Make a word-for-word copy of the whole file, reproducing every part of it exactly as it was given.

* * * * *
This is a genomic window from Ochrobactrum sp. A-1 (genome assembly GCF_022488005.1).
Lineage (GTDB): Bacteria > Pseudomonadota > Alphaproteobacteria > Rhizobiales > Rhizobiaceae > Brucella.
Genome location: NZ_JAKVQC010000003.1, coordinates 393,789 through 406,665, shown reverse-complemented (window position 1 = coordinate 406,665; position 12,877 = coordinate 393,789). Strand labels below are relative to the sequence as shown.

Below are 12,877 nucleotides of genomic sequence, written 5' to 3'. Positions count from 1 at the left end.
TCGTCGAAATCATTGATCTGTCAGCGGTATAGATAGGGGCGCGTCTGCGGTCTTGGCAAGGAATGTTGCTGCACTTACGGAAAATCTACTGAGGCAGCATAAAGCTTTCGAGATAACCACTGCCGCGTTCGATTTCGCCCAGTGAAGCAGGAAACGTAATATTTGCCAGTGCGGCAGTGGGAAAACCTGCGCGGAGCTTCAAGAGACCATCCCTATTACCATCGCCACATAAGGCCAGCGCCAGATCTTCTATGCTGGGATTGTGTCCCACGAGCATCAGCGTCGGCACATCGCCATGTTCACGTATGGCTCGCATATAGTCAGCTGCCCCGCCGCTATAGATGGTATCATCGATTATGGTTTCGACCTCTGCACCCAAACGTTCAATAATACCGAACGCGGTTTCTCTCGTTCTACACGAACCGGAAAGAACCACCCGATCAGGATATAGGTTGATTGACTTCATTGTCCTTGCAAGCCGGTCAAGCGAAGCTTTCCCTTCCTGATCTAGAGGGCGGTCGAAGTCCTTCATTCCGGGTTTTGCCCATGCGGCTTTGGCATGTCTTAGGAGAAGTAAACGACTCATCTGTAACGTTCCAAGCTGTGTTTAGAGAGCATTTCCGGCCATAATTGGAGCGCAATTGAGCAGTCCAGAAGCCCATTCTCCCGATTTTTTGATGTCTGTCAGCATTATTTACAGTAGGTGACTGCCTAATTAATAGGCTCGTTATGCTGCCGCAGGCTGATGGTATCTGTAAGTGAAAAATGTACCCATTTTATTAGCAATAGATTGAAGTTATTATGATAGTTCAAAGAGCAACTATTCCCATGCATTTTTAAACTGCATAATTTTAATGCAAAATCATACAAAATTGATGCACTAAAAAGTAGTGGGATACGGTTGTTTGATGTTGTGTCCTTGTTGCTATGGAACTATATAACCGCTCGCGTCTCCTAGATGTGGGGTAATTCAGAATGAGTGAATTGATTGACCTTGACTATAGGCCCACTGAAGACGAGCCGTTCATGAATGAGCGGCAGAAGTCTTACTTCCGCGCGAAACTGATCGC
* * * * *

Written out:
This is a genomic window from Ochrobactrum sp. A-1 (genome assembly GCF_022488005.1).
Lineage (GTDB): Bacteria > Pseudomonadota > Alphaproteobacteria > Rhizobiales > Rhizobiaceae > Brucella.
Genome location: NZ_JAKVQC010000003.1, coordinates 393,789 through 406,665, shown reverse-complemented (window position 1 = coordinate 406,665; position 12,877 = coordinate 393,789). Strand labels below are relative to the sequence as shown.

Below are 12,877 nucleotides of genomic sequence, written 5' to 3'. Positions count from 1 at the left end.
TCGTCGAAATCATTGATCTGTCAGCGGTATAGATAGGGGCGCGTCTGCGGTCTTGGCAAGGAATGTTGCTGCACTTACGGAAAATCTACTGAGGCAGCATAAAGCTTTCGAGATAACCACTGCCGCGTTCGATTTCGCCCAGTGAAGCAGGAAACGTAATATTTGCCAGTGCGGCAGTGGGAAAACCTGCGCGGAGCTTCAAGAGACCATCCCTATTACCATCGCCACATAAGGCCAGCGCCAGATCTTCTATGCTGGGATTGTGTCCCACGAGCATCAGCGTCGGCACATCGCCATGTTCACGTATGGCTCGCATATAGTCAGCTGCCCCGCCGCTATAGATGGTATCATCGATTATGGTTTCGACCTCTGCACCCAAACGTTCAATAATACCGAACGCGGTTTCTCTCGTTCTACACGAACCGGAAAGAACCACCCGATCAGGATATAGGTTGATTGACTTCATTGTCCTTGCAAGCCGGTCAAGCGAAGCTTTCCCTTCCTGATCTAGAGGGCGGTCGAAGTCCTTCATTCCGGGTTTTGCCCATGCGGCTTTGGCATGTCTTAGGAGAAGTAAACGACTCATCTGTAACGTTCCAAGCTGTGTTTAGAGAGCATTTCCGGCCATAATTGGAGCGCAATTGAGCAGTCCAGAAGCCCATTCTCCCGATTTTTTGATGTCTGTCAGCATTATTTACAGTAGGTGACTGCCTAATTAATAGGCTCGTTATGCTGCCGCAGGCTGATGGTATCTGTAAGTGAAAAATGTACCCATTTTATTAGCAATAGATTGAAGTTATTATGATAGTTCAAAGAGCAACTATTCCCATGCATTTTTAAACTGCATAATTTTAATGCAAAATCATACAAAATTGATGCACTAAAAAGTAGTGGGATACGGTTGTTTGATGTTGTGTCCTTGTTGCTATGGAACTATATAACCGCTCGCGTCTCCTAGATGTGGGGTAATTCAGAATGAGTGAATTGATTGACCTTGACTATAGGCCCACTGAAGACGAGCCGTTCATGAATGAGCGGCAGAAGTCTTACTTCCGCGCGAAACTGATCGC